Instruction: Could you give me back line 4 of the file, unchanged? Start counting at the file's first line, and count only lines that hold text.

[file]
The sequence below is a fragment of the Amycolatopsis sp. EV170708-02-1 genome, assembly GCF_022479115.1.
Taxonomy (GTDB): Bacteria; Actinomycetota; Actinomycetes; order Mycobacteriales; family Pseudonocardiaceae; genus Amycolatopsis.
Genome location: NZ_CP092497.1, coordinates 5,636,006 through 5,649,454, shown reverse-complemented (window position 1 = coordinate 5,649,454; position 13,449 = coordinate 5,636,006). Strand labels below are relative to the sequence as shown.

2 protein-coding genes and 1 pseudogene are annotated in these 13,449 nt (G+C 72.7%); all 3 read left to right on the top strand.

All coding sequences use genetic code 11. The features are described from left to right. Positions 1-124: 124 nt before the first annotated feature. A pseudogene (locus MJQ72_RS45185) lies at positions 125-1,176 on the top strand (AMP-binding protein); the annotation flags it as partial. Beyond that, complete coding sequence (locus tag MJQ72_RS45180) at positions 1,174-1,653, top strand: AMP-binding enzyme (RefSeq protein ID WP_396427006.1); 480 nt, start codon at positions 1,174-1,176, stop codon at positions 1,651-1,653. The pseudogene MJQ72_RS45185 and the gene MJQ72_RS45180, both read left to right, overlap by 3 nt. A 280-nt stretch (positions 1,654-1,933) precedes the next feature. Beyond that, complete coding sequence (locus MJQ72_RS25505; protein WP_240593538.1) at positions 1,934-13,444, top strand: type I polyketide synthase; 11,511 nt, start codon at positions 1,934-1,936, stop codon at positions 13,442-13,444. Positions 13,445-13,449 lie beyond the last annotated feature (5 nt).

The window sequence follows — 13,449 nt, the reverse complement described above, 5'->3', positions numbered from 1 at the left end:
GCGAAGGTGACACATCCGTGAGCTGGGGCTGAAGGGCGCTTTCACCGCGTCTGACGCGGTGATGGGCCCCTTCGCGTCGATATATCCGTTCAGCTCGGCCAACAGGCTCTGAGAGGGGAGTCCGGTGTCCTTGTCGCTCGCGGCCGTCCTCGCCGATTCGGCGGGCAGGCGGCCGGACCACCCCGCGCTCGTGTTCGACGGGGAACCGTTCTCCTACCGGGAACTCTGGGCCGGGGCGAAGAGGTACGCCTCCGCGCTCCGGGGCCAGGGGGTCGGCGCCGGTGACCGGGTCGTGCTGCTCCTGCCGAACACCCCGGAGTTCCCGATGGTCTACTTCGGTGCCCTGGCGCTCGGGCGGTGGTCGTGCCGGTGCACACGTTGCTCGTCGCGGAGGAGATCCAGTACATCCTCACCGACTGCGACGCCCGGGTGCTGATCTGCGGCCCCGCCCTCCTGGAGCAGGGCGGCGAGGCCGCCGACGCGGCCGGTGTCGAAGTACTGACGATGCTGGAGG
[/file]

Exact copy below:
2 protein-coding genes and 1 pseudogene are annotated in these 13,449 nt (G+C 72.7%); all 3 read left to right on the top strand.